"The Cat's Meow"

Sex and intrigue on a Hearst yacht as Peter Bogdanovich probes the rot and glamour of old Hollywood.

Published April 12, 2002 8:00PM (EDT)

Whatever its faults -- and there are plenty -- "The Cat's Meow" is just about the only movie to give Marion Davies a fair shake. Davies is infamous in show-biz history as the former Ziegfeld Follies girl who became the mistress of William Randolph Hearst. She was the woman Hearst lived with until his death and for whom he built both a movie studio and the vast "Hearst Castle" in San Simeon, Calif., but she is far better known as a rumor or a joke than as an actress.

When Herman Mankiewicz and Orson Welles conceived the character of Susan Alexander Kane in "Citizen Kane" -- the no-talent singer who winds up as a barfly, not even a has-been but a never-was -- they were defining the public image of Davies that has predominated for 60 years. Others have followed suit, notably Tim Robbins in "Cradle Will Rock," where the characterization of Davies (played in that movie by Gretchen Mol) as a drunk gold digger is just one of the movie's tossed-off smears, so casual it's as if Robbins is saying she doesn't even deserve to be considered a real person.

The truth about Marion Davies is a lot more inconvenient. When Hearst's empire neared collapse in 1937, the so-called gold digger bailed him out by hocking nearly a million dollars worth of the jewelry he gave her. After he died, she moved out of San Simeon and sold her stock in the Hearst empire to Hearst's sons.

So it's odd that a movie that treats her decently is just as grounded in gossip. The plot of Peter Bogdanovich's "The Cat's Meow" has to do with the mysterious 1924 cruise upon Hearst's yacht attended by the likes of Charlie Chaplin, novelist Elinor Glyn, Louella Parsons and the producer Thomas Ince, who died a few days after the cruise. Ince's death has been the subject of speculation ever since, fueled by the fact that none of those present ever talked about it.

What possibly happened on that yacht is a great, juicy subject for a movie, one that has the heat of gossip going for it. Bogdanovich was probably aiming for something like "Sunset Boulevard," hoping to put the rot and glamour of Hollywood side by side on the screen. But if you've ever sat through one of Bogdanovich's costume pictures (like "Nickelodeon"), you know what to expect. "The Cat's Meow" plays like an idea for a scandalous masquerade ball rather than a movie. Bogdanovich is so tickled by his own naughtiness that he hasn't bothered to shape the scenes, and as usual, his sense of comedy is both antic and flat. (That's why Ryan O'Neal was the perfect Bogdanovich actor; he always thought that to be funny you had to act funny.)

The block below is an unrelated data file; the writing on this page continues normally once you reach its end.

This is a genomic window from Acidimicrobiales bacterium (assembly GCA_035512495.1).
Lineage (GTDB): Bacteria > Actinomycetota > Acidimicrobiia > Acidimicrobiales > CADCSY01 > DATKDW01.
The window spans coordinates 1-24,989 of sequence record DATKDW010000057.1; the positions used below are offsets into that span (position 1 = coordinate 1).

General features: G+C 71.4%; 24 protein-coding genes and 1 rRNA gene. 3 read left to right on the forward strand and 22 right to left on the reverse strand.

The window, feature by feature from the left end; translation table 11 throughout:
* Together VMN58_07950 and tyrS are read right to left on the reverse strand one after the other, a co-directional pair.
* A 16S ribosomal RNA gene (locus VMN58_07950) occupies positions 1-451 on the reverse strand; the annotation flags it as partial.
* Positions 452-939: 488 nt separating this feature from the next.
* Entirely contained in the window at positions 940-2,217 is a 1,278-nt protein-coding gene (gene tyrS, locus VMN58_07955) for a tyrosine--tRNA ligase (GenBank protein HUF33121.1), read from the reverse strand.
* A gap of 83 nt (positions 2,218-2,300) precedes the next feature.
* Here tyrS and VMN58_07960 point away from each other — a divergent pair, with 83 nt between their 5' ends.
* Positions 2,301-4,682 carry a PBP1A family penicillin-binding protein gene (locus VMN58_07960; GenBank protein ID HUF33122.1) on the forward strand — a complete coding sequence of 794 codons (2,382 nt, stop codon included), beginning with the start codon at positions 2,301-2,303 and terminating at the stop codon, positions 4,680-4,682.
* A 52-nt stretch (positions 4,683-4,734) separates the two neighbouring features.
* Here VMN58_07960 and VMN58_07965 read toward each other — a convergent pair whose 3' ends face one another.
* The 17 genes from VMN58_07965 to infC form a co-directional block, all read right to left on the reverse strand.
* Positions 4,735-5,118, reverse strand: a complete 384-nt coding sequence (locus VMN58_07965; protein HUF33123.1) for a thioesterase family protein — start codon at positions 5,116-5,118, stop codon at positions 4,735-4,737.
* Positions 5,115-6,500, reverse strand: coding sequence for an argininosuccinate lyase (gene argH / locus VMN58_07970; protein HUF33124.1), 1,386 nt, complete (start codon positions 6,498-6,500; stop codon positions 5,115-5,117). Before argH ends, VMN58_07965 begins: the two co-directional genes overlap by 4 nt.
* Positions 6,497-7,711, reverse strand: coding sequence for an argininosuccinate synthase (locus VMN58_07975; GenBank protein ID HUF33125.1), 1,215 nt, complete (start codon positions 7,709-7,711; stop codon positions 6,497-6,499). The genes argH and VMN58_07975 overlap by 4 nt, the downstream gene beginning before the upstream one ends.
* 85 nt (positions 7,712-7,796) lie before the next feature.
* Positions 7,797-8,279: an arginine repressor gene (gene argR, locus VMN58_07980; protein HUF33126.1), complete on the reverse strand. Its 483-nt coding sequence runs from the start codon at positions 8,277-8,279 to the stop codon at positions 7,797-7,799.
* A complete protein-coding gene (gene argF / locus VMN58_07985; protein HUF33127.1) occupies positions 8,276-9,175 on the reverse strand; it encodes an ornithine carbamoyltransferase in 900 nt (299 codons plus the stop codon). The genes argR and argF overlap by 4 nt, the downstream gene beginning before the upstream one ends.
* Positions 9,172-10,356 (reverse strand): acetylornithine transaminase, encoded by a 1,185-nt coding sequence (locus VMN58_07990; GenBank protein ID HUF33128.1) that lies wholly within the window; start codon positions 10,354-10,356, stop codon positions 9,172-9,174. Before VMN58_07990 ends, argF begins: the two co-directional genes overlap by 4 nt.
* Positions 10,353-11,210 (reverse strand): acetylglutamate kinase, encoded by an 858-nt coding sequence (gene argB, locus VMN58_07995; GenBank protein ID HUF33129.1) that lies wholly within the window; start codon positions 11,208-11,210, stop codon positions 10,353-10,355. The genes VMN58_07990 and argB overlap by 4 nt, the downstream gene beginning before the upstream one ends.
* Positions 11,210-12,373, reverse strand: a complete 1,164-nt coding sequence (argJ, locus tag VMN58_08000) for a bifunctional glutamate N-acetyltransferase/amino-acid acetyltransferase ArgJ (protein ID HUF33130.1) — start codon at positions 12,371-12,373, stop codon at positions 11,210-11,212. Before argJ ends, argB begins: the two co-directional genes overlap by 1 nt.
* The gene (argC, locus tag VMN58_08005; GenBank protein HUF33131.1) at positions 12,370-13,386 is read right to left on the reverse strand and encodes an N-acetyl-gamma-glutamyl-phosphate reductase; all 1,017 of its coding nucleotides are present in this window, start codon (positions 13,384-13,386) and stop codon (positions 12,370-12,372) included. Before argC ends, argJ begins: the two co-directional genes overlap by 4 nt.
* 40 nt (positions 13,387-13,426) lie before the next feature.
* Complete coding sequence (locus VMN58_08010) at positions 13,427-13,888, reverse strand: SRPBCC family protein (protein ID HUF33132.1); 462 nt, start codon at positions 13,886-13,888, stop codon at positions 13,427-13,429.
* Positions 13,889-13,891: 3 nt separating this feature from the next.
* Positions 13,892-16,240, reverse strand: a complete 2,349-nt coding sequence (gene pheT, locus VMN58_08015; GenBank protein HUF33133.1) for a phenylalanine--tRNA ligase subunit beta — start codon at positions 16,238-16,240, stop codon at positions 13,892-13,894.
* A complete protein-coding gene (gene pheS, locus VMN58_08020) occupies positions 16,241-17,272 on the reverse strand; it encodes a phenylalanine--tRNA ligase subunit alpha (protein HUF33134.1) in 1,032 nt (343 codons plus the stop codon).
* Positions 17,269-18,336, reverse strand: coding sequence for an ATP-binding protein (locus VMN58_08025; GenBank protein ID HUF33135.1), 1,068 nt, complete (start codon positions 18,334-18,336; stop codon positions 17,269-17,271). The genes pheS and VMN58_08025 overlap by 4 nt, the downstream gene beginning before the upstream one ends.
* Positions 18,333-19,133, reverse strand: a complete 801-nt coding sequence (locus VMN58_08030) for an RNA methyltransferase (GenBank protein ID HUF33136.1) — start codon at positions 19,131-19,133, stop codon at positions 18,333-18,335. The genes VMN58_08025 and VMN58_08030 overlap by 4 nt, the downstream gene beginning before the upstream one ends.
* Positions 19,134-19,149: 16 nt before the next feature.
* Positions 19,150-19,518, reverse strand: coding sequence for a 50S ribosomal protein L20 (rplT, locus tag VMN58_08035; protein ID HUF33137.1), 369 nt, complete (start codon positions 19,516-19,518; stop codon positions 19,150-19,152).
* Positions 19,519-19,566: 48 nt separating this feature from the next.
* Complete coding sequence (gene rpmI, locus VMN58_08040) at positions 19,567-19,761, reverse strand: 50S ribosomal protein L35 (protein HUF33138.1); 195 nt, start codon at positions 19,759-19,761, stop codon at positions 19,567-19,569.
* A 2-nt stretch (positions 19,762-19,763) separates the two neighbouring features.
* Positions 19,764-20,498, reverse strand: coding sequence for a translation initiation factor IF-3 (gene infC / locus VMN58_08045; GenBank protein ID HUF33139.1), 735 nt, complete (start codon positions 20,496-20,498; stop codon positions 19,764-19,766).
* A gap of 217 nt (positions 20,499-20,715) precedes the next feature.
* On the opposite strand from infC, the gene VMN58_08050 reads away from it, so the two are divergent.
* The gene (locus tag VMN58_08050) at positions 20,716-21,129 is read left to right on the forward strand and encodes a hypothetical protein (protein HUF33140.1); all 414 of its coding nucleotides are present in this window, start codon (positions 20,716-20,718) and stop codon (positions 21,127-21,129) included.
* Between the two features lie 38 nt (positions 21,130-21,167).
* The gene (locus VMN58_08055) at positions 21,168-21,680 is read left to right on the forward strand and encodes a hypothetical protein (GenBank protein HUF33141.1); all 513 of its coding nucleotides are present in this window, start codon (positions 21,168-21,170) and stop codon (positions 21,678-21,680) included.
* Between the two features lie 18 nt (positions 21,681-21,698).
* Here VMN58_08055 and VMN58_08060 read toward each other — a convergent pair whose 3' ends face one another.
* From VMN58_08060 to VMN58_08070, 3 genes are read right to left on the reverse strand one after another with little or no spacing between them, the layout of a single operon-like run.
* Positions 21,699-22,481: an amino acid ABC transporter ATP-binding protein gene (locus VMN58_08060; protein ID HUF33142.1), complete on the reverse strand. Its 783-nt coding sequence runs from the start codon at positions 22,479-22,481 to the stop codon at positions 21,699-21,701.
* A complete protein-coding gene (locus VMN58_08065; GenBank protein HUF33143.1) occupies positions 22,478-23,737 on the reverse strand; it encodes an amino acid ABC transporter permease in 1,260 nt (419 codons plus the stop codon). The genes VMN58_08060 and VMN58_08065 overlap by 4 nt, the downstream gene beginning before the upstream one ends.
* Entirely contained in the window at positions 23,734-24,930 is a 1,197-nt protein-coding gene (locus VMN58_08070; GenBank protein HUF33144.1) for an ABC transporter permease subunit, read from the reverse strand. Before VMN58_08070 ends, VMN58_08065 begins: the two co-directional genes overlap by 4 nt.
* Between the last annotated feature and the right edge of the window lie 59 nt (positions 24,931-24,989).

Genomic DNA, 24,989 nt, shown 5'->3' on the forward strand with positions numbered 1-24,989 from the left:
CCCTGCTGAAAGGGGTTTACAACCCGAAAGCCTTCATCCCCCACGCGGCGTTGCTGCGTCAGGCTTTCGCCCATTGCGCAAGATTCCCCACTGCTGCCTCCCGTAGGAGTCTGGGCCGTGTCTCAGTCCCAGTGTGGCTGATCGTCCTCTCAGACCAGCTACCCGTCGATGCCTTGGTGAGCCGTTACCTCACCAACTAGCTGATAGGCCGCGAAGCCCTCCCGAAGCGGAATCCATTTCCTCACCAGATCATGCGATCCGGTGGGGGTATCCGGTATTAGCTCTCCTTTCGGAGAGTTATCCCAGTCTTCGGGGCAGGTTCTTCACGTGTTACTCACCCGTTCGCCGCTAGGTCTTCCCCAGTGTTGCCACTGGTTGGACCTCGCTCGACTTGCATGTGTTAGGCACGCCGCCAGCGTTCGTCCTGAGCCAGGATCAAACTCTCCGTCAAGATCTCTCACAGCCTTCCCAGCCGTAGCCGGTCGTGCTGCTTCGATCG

The actors, for the most part, sink under the weight of their characters' rococo personas. Joanna Lumley, under a pound of pancake as Elinor Glyn, is like the cruise's sardonic funeral director. Jennifer Tilly's ditz routine is all wrong for Louella Parsons, the Hearst movie reviewer who, shortly after the cruise, signed an unprecedented lifetime contract with Hearst, forever raising suspicion that the newspaper magnate was buying her silence. Tilly doesn't find the connection between Parsons the dumb bunny and Parsons the calculated schemer who served as Hearst's most loyal lap dog and his most ferocious attack hound. The actors who do good work are sunk by Bogdanovich's inept direction. Eddie Izzard is physically wrong for Charlie Chaplin, stocky instead of diminutive, and his earthiness misses the cultivated hauteur Chaplin affected. But he does suggest the overweening narcissism of the man, the conviction that life owed him something.

The actor most hurt by the direction is Edward Herrmann as Hearst. Herrmann has the tycoon's ungainly awkwardness; he's a big man uncomfortable in his body. He plays his lumbering stature against Hearst's emotional insecurity. Herrmann does some very daring things, especially in the scenes where Hearst is heartsick because of Davies' imagined infidelity. The married Hearst, engaged in a scandalous relationship (his wife, who was a devout Catholic, refused to give him a divorce) was also keenly worried about his public image. That he loved Davies isn't in doubt. Neither is the fact that his attempts to make her respectable ruined her career.

Herrmann embraces that contradiction. He isn't afraid to appear pathetic, and he comes up with moments of neediness that feel almost too private to watch. But Bogdanovich, the movie buff, friend and confidant to Orson Welles, can't bring himself to show any sympathy for Hearst. To him Hearst is Charles Foster Kane, the powerful hypocrite who deserves whatever he gets. Herrmann winds up as little more than a character witness for a stacked jury.

Luckily, Bogdanovich can't do much to Kirsten Dunst. With her pearly, kiddish luminescence, those dimples and easy smile, Dunst gets the canny cheerfulness that Marion Davies radiated on-screen. When, dressed in a sporty sailor suit, she executes a little mock salute, she taps right into the spirit of Davies the wised-up cutup you see in her best movies. And there's no embarrassment in her most private scenes with Herrmann. She simply erases the age difference between them. The sight of the huge Herrmann attempting to bury himself in Dunst's slight, slim body, pouring out his fears as she comforts him, is touching. These moments are striking because in them, this couple is at last allowed to express their love for each other without ridicule.